Category Archives: Favorite Things

You Don’t Have to be Fabulous

IMG_0685 I have four fabulous sons.  I have a mostly fabulous husband.  And at some points in my life I too might have been considered fabulous.

Recently I felt fabulous – momentarily – as one of my sons told me of a conversation with a friend of his.  “Your mom is intimidating. She is an impressive writer.” He quickly reassured her,  “Oh, she is not nearly so impressive unedited!”

According to Christmas letters and Facebook pages most all of my friends are fabulous. Continue reading

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Consider the Trees

Had enough of reading about the election?  Consider, instead, the wonder of  trees.

In my upstairs bedroom is an alcove with a window. In the alcove sits a drafting desk  — a place for me to retreat today, in peace, to write.

It is quiet up here.  No hum of the dishwasher signaling its service to me.  No buzz of the dryer calling for my attention.  No background noise of husband on the phone.

And best of all, on this day following the election for president, I hear no prattle of television commentators. Continue reading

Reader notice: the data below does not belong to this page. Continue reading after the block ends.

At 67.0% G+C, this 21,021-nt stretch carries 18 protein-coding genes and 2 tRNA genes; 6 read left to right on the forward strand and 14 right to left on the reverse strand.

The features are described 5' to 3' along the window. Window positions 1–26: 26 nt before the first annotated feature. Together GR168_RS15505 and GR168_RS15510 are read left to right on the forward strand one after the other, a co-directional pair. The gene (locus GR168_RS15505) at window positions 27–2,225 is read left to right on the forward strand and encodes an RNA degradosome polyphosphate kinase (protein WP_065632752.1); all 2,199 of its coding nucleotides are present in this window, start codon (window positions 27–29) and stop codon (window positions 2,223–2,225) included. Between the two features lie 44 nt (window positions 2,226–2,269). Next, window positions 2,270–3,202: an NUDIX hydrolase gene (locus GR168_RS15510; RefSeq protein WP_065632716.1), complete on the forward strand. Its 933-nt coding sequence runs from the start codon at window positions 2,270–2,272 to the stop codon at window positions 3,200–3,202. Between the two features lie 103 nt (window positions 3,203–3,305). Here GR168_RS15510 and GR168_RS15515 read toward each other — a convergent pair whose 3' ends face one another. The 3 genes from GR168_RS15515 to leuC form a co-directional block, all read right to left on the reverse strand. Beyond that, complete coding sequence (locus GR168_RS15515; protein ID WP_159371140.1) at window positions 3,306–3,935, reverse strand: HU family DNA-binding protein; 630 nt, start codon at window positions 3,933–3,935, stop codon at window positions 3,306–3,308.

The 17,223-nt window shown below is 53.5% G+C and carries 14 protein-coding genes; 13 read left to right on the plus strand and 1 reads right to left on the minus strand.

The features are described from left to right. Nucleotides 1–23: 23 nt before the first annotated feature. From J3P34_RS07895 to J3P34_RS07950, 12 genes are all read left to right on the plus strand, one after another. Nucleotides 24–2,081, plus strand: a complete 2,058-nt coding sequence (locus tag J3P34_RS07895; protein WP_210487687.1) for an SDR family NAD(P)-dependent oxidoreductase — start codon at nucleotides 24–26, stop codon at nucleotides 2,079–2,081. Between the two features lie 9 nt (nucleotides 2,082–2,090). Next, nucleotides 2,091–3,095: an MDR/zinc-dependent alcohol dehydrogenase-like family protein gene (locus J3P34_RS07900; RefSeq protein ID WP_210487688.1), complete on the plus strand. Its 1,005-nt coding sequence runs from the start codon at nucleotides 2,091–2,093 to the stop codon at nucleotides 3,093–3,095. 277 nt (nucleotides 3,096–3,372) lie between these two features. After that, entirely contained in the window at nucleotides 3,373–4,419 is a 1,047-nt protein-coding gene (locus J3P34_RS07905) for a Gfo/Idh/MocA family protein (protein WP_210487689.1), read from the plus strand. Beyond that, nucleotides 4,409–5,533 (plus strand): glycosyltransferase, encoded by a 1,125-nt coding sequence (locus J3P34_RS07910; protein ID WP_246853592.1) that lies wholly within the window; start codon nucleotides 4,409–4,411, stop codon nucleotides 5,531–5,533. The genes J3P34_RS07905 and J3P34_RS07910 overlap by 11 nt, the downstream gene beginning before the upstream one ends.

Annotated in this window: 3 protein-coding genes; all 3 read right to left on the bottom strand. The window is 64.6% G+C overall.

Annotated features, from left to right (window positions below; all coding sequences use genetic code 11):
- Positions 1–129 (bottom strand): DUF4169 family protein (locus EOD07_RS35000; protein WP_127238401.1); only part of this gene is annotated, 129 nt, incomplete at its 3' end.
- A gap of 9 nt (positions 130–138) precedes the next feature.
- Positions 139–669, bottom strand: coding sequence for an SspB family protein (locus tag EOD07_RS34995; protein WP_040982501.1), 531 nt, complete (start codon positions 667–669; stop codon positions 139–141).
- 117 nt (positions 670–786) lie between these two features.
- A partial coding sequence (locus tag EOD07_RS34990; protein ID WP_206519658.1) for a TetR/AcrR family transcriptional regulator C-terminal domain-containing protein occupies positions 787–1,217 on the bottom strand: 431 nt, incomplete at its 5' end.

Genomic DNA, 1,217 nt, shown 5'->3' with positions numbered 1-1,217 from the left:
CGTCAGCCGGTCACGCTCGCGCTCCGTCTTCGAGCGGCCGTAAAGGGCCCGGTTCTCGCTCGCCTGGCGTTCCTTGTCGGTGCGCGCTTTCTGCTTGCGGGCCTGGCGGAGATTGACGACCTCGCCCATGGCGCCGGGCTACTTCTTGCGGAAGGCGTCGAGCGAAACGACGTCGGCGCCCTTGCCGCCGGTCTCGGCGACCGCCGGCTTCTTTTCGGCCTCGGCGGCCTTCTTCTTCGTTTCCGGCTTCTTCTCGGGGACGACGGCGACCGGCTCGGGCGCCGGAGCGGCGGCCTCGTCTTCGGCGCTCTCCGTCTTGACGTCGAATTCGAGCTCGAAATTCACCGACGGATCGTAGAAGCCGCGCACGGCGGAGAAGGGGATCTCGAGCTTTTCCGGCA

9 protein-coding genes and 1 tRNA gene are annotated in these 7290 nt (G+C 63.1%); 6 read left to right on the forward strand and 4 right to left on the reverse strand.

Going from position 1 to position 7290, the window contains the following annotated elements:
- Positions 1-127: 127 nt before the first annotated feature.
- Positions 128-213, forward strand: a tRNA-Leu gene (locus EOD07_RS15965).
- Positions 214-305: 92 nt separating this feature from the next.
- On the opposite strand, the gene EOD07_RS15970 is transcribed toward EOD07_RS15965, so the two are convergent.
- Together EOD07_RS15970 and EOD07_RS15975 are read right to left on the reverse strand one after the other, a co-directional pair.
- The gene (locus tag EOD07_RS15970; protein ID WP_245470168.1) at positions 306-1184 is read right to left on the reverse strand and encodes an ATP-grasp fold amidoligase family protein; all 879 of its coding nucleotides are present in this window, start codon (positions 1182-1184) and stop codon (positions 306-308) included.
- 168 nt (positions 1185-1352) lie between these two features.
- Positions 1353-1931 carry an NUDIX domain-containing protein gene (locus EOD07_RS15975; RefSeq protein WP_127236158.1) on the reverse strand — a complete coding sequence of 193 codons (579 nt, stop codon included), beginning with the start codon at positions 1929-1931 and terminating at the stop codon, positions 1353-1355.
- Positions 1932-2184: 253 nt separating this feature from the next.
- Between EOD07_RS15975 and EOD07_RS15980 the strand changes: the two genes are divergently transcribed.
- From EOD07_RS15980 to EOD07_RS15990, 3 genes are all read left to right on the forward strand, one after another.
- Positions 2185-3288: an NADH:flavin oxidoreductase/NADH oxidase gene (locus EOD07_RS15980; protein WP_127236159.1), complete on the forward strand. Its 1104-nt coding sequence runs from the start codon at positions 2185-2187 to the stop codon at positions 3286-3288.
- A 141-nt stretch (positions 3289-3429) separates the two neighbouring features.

A Word Person

I have always been a word person.

I read a lot as a child.  In the summer I would max out my library card and that of my mother every two weeks.   I did all my mandatory summer reading for school.  I even read the dictionary.

I excelled at word games like Boggle and Scrabble.  A boyfriend in college, an engineering student, was the first person to ever beat me in Boggle.  I was impressed.  I married him. Continue reading

Going Barefooted

 

Photo by Hollie Harmon

The world of my childhood was experienced with two bare feet.  Growing up in Montgomery, Alabama, in the 1960’s no children wore shoes in the summertime except perhaps the sons and daughters of the newly imported – families who moved to Montgomery from other environs, where apparently shoes were a sign of civilization.  Not here.  Not among the poor and not even among the rich, or at least those deemed rich by the standard of the sleepy town along the banks of the Alabama River.

Shoes were not required for school, prompting uninitiated newcomers regularly to visit the school principal offering to buy shoes for the poor barefoot children streaming into the school each day, the children of the local doctors, lawyers and business leaders – the classmates of their children.  The esteemed local pediatrician, wise beyond his time, assured parents that barefoot was best. He had his medical reasons – but I just thought he loved us.

A whole world of sensation is lost on those who go through life wearing shoes. Continue reading